No need for panic buying: RBZ

© Bloomberg. John Mangudya, governor of the Central Bank of Zimbabwe, speaks during a Bloomberg Television interview in New York, U.S., on Friday, Sept. 21, 2018. Mangudya discussed Zimbabwe's efforts to attract investors.

The Reserve Bank of Zimbabwe has assured the public that there is sufficient supply of fuel in the country. In a statement, Central Bank governor Dr John Mangudya said there is no need for panic buying of fuel and other essential commodities.

The shortages, he said, are a result of opportunists manipulating foreign currency markets to cause panic.

DRAWDOWN OF FOREIGN CURRENCY FROM US$500 MILLION LINES OF CREDIT FOR PROCUREMENT OF ESSENTIAL COMMODITIES

The Reserve Bank of Zimbabwe (the “Bank”) wishes to advise members of the public that it has started drawing down foreign currency from the US$500 million lines of credit advised in the Monetary Policy Statement issued by the Bank la. week. As advised, the purpose of the facilities is to fund the procurement of essential commodities including fuel, electricity, wheat and raw materials for the manufacturing of cooking oil and packaging.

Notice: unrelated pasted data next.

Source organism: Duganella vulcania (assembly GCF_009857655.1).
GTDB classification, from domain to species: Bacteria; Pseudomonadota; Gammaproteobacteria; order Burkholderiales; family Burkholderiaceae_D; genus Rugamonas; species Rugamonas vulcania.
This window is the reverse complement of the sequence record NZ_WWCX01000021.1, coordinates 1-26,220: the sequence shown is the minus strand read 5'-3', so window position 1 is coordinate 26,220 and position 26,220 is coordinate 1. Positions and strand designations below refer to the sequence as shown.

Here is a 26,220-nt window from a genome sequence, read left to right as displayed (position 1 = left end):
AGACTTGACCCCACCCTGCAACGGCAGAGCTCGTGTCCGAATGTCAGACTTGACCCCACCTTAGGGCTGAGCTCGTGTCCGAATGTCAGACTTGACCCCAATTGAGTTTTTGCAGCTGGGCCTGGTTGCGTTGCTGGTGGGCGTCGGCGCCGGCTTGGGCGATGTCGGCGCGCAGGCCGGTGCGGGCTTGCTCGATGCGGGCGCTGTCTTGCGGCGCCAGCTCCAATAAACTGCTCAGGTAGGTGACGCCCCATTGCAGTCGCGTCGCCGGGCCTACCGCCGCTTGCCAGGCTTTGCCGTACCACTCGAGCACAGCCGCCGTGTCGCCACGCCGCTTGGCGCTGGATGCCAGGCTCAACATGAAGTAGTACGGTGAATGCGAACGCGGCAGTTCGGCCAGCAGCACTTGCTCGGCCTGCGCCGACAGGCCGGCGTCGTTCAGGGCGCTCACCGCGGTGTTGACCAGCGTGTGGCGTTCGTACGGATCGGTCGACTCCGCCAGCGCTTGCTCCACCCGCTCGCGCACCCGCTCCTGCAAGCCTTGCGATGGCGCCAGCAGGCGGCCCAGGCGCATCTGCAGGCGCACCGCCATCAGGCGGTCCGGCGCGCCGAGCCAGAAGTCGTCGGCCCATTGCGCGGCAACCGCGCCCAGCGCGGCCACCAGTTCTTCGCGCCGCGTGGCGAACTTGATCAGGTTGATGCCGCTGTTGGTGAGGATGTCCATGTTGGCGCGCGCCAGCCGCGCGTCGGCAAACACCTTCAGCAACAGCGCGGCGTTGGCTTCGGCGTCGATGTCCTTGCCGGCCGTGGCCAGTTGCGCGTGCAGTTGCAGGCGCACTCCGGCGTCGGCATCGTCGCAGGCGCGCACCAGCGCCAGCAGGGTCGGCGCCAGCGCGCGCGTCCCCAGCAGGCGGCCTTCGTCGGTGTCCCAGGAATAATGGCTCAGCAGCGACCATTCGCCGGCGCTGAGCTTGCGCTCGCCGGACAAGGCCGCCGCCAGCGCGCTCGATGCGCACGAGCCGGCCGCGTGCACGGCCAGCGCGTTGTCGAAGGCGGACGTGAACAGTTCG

The Bank released US$40 million for the procurement of fuel on Friday, the 5th of October, 2018 and the fuel is currently being supplied and delivered to the various filling stations and supply points across the market. The Bank is grateful to the National Oil Company of Zimbabwe for working round the clock to ensure that the fuel is delivered to the oil marketing companies across the country.
In view of these positive developments, the Bank would like to assure the public that there is sufficient fuel available in the country and therefore there is no need for panic-buying of fuel and other essential commodities.

The Bank has noted that increase of prices of certain goods has followed the spike in foreign currency parallel market rates which is being caused by some people bent to dupe the public of their hard earned income. The opportunists are manipulating foreign currency parallel market rates to cause unnecessary panic and despondency and destabilisation of the economy. Such counterproductive behaviour is unwarranted and should be condemned by all peace-loving Zimbabweans.

The Bank would also like to reassure the public of that the multi-currency system will remain in use and the Bank shall continue to secure lines of credit to supplement the country, foreign currency earnings from exports and diaspora remittances in order to support the entire economy.